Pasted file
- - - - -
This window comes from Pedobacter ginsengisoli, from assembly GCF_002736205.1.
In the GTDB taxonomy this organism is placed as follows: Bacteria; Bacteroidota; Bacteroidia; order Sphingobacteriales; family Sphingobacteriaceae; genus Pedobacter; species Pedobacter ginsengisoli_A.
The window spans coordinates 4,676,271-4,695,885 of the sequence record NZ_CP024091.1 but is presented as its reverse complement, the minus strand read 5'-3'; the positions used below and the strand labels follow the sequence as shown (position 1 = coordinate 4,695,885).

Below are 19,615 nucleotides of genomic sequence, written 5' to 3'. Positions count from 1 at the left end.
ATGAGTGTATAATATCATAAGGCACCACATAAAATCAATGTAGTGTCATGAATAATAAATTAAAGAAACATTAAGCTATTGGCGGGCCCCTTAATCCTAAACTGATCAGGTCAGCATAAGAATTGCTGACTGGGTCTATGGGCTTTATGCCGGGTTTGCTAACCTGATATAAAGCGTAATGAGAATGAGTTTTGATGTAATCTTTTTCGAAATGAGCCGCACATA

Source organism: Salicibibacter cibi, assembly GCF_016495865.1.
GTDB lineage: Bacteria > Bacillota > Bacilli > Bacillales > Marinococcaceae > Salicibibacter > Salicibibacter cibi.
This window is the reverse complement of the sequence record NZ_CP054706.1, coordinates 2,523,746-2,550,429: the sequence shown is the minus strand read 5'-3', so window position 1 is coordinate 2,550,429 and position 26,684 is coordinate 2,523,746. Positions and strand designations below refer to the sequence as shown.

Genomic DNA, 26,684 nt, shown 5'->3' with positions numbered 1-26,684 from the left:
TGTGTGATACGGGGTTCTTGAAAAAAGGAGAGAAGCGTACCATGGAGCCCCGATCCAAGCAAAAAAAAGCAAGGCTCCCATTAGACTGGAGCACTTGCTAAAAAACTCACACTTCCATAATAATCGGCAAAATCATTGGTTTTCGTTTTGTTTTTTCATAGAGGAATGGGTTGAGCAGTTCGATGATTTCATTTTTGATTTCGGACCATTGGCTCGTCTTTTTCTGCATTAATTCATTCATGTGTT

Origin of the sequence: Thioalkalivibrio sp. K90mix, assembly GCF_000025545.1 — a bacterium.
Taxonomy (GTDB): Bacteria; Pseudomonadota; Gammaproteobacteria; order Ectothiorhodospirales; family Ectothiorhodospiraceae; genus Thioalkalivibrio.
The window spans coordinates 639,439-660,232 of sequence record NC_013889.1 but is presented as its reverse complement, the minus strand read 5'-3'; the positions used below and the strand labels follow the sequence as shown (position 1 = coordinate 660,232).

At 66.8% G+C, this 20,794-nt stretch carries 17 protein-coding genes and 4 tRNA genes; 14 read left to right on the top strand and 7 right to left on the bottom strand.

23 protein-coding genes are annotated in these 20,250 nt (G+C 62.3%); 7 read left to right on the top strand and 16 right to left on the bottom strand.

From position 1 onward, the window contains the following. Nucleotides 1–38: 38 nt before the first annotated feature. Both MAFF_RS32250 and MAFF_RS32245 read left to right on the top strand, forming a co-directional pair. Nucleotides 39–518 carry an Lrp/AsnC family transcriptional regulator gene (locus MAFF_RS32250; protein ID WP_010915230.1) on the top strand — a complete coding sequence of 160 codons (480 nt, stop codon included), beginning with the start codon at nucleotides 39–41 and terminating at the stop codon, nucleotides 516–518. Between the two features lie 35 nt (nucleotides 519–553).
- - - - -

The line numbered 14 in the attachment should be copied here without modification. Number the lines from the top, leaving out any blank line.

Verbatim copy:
At 66.8% G+C, this 20,794-nt stretch carries 17 protein-coding genes and 4 tRNA genes; 14 read left to right on the top strand and 7 right to left on the bottom strand.